I also take issue with your continuing to state “Newsagent participating in the trial will not be able to early return as they will be managing their supply as part of the trial. Newsagents who are not in the trial are not affected and it is business as usual” and “the findings are not just going to be imposed on the entire channel, a trial will investigate, measure, test different ways… and then the outcome will be discussed and that is where the ANF will be in a position to be forceful about the change we need to see for newsagents”
            I would like you to explain your comments in relation to the proposed MPA trial. In particular this statement contained in the application to the ACCC from the MPA (MPA MPA Magazine distribution code), drafted by Andrews and Holm lawyers dated 14/11/2014. In section 4 it is stated and I quote “The pilot will also be a “Proof of Concept” that will assist in getting necessary stakeholder support for an industry wide code of conduct which, if this is subsequently agreed is proposed to apply generally across the Australian magazine publication and distribution industries”.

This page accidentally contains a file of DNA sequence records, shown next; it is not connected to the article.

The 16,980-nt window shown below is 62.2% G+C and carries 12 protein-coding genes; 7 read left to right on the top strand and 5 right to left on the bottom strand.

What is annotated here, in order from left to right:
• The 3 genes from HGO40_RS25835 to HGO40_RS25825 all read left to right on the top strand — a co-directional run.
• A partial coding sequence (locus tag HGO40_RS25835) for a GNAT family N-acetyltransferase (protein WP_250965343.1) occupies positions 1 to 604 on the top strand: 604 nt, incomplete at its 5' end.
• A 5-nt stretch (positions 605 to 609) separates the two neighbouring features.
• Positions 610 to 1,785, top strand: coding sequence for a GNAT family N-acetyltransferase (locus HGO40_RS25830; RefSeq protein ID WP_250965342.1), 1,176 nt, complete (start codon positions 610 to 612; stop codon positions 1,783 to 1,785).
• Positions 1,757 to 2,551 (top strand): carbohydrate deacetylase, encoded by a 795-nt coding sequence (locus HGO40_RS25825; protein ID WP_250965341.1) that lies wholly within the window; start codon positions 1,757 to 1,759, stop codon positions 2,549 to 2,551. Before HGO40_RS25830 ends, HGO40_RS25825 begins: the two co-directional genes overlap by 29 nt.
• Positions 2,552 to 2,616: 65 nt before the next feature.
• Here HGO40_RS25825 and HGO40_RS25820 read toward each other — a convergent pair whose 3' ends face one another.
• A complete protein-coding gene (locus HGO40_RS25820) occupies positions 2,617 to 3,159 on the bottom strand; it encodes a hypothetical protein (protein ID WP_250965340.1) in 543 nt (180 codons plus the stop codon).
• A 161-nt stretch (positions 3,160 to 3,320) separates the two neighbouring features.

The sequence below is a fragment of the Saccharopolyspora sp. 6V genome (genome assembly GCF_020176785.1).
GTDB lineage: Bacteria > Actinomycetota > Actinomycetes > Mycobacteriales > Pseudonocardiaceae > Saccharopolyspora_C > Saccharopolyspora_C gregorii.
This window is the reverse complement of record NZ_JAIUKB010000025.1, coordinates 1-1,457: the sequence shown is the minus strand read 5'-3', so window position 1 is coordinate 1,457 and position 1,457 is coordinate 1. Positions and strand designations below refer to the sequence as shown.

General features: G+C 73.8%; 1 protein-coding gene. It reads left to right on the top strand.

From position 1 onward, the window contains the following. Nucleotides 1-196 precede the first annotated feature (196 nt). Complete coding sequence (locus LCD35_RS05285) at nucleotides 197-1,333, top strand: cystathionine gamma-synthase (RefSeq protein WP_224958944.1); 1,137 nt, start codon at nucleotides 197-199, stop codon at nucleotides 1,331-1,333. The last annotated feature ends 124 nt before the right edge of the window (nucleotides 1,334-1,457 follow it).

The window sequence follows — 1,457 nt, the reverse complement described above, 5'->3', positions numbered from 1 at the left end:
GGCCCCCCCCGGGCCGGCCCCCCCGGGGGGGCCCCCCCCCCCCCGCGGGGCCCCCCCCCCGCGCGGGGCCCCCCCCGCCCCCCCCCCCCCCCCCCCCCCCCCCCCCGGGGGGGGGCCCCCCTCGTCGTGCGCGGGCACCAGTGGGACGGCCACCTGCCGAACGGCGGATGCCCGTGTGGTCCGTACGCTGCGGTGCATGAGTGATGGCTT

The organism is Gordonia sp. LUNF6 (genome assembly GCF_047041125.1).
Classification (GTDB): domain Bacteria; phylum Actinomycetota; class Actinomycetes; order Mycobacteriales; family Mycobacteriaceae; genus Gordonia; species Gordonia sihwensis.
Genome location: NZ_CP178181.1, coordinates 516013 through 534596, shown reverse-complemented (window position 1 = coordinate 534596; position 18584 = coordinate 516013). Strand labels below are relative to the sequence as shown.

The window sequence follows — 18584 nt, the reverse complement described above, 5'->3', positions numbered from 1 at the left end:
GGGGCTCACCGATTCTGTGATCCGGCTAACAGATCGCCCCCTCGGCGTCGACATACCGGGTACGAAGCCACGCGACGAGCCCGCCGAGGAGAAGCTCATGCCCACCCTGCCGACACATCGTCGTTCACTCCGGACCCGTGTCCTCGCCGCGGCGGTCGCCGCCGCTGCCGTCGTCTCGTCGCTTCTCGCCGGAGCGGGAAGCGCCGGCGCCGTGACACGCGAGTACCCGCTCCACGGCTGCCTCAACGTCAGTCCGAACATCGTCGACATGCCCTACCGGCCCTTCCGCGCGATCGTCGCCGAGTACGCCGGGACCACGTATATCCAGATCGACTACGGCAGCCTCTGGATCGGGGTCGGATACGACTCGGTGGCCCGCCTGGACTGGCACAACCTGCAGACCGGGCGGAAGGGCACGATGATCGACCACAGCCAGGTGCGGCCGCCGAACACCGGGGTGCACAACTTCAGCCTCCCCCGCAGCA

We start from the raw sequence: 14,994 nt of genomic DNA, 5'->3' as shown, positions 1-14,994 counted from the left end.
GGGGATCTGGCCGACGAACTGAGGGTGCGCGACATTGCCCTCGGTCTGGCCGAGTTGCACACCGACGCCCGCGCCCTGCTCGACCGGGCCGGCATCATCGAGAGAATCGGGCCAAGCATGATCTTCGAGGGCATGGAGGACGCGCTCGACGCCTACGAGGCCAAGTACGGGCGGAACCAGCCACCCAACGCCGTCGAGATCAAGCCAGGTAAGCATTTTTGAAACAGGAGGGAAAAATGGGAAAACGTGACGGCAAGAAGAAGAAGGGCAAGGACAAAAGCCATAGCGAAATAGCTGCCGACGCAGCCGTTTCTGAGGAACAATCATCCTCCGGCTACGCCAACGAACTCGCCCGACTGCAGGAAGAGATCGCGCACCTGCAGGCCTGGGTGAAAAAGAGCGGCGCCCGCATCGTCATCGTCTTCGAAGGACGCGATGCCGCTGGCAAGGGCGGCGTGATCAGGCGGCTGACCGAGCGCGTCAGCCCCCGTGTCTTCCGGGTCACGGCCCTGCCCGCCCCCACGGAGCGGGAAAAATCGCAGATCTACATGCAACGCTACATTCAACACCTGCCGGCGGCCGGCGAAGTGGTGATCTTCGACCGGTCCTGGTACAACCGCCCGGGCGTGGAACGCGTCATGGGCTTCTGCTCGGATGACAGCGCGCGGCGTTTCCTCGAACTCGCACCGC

These are not interim rules for a small scale trial with the real rules to be sorted out later as the ANF seems to believe. They are the rules the MPA wants to impose and they consider the trial a proof of concept before implementing them. Is the ANF even aware of what this trial proposes?

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            • Hi Steve,
              We may have to disagree on this, as although the MPA will implement a trial to determine if their concept that better controlled supply will solve the returns issue, that is yet to be proved, and ‘stakeholders’ – the main ones being newsagents – will have to agree on any new Code.
              If the MPA had already decided what they were going to do then they wouldn’t have a trial at all!